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Wind power company makes pitch for Ocean City  

Ocean City, Md. – Saying its 25-story white turbines will be barely visible from shore, representatives from Bluewater Wind discussed their plans for a wind farm off the coast of the resort town with the Town Council.

“The wind is free. Our fuel prices never change,” Jim Lanard, a Bluewater representative, said Tuesday.

Lanard said the company does not plan to increase prices during its 20-year contract because wind doesn’t cost them anything.

Lanard and Dave Blazer, Bluewater’s project lead for Maryland, explained that the company could build its 200-turbine offshore wind farm closer to the beach, but plans to build 12 miles out in deference those who don’t want the giant steel windmills churning closer to the shoreline than necessary.

“We don’t want to see them,” Mayor Rick Meehan said at the work session on Tuesday. “Standing on the beach, we don’t want to see them.”

Councilman Jim Hall agreed, saying the project could be more popular if the turbines were invisible from land.

“If you can’t see it,” Hall said, “then you can add acres and acres of wind farms. I think people are going to eat it up.”

Lanard said pushing the turbines farther out to sea makes the project more expensive – it costs $1,000 for every foot of cable connecting the wind farm to the shore. There will be four such cables, Lanard said, stretching 12 miles each, at a cost of about $253 million.

If Bluewater installed turbines at the three-mile minimum, where federal waters begin, the cable would cost about $63 million.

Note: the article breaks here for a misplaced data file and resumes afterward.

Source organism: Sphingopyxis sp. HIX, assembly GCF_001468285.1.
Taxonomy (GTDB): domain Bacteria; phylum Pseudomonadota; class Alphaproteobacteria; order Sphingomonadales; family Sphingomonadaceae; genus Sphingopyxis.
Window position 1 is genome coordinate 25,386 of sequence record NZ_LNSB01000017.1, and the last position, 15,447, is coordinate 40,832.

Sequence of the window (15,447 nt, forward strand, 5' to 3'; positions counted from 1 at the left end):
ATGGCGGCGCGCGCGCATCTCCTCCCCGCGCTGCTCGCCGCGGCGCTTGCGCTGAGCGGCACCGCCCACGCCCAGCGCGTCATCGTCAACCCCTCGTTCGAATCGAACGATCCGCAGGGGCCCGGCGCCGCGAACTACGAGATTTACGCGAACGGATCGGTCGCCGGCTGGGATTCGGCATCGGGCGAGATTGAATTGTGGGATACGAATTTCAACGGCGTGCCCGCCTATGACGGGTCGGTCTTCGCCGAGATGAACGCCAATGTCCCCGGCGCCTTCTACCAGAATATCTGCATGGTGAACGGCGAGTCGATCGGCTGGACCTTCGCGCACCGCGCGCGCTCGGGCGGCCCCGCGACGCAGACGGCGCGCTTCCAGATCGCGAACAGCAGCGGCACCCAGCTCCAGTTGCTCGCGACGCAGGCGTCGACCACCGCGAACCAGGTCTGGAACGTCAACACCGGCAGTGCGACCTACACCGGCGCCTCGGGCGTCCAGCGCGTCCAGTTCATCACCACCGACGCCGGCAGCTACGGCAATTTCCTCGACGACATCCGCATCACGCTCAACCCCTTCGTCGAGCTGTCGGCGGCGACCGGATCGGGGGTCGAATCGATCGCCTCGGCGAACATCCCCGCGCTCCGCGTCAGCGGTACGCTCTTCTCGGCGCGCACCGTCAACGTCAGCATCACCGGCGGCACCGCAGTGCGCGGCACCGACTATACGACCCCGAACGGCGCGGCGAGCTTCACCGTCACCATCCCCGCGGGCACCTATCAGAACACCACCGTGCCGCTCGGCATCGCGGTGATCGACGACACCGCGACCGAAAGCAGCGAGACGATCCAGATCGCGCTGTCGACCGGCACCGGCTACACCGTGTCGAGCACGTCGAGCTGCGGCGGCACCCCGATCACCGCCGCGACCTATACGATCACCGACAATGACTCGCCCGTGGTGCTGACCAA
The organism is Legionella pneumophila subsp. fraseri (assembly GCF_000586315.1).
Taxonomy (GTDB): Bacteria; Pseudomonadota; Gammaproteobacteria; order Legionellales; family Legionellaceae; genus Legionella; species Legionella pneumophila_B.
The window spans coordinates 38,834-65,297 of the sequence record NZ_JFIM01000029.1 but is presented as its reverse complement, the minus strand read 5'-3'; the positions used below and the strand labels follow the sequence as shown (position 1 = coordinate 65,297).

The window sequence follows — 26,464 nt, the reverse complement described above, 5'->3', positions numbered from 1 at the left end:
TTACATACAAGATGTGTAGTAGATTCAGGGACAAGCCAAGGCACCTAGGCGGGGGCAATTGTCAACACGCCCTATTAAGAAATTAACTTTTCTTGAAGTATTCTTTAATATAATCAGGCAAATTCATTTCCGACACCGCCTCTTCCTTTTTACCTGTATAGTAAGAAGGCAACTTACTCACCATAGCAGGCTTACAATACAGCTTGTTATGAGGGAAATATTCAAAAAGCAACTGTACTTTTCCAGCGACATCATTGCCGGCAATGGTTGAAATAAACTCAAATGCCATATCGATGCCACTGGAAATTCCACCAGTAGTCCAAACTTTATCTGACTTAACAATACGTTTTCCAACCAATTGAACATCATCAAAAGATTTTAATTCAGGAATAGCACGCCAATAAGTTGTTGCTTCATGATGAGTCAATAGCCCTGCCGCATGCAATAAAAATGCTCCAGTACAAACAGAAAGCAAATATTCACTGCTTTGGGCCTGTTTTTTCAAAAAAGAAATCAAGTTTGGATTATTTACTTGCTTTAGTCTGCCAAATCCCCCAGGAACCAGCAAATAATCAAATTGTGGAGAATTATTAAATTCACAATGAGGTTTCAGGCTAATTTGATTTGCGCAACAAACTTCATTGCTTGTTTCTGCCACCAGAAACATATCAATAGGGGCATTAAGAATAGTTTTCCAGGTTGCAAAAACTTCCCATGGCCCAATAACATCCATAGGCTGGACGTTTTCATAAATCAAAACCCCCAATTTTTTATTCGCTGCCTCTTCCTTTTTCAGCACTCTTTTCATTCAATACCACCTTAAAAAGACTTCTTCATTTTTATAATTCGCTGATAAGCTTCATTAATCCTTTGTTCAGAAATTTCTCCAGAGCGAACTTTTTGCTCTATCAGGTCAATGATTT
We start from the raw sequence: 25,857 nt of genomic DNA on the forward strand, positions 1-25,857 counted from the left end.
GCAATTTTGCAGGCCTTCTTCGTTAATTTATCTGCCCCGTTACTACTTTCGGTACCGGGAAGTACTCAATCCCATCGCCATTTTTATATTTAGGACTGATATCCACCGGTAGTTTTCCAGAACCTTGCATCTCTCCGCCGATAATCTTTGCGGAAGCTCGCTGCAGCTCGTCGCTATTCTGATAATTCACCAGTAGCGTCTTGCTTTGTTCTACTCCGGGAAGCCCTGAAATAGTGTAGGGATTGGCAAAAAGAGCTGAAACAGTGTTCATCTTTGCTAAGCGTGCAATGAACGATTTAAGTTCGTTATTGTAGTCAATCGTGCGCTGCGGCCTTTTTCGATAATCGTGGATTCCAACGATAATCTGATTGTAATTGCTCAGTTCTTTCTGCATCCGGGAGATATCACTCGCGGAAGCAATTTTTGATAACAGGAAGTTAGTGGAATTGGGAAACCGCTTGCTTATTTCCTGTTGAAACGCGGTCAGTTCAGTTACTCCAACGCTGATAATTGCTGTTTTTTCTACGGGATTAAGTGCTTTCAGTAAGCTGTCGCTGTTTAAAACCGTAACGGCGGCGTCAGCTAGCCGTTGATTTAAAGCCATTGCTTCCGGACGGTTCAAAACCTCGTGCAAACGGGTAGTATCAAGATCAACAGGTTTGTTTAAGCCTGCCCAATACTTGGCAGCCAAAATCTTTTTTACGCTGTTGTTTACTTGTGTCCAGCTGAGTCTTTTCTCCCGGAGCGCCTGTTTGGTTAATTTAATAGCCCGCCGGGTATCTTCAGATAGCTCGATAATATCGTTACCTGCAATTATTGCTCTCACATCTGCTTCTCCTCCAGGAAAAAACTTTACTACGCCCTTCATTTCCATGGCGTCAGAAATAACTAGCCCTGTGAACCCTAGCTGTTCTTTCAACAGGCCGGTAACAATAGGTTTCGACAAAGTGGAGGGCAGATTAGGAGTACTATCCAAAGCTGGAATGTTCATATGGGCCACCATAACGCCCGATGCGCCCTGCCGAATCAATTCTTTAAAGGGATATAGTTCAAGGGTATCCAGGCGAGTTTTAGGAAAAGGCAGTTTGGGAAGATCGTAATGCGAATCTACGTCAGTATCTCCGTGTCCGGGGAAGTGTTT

Lanard said the waters off Ocean City are ideal for the proposed wind farm because of the closeness to the resort itself as a consumer of power and because it’s a straight shot back to shore to connect with planned electrical substations.

Delaware’s 60-70 turbine wind farm is expected to power 50,000 homes, while the Maryland project is expected to power 136,000 homes.


16 July 2008

This article is the work of the source indicated. Any opinions expressed in it are not necessarily those of National Wind Watch.

The copyright of this article resides with the author or publisher indicated. As part of its noncommercial effort to present the environmental, social, scientific, and economic issues of large-scale wind power development to a global audience seeking such information, National Wind Watch endeavors to observe “fair use” as provided for in section 107 of U.S. Copyright Law and similar “fair dealing” provisions of the copyright laws of other nations. Send requests to excerpt, general inquiries, and comments via e-mail.

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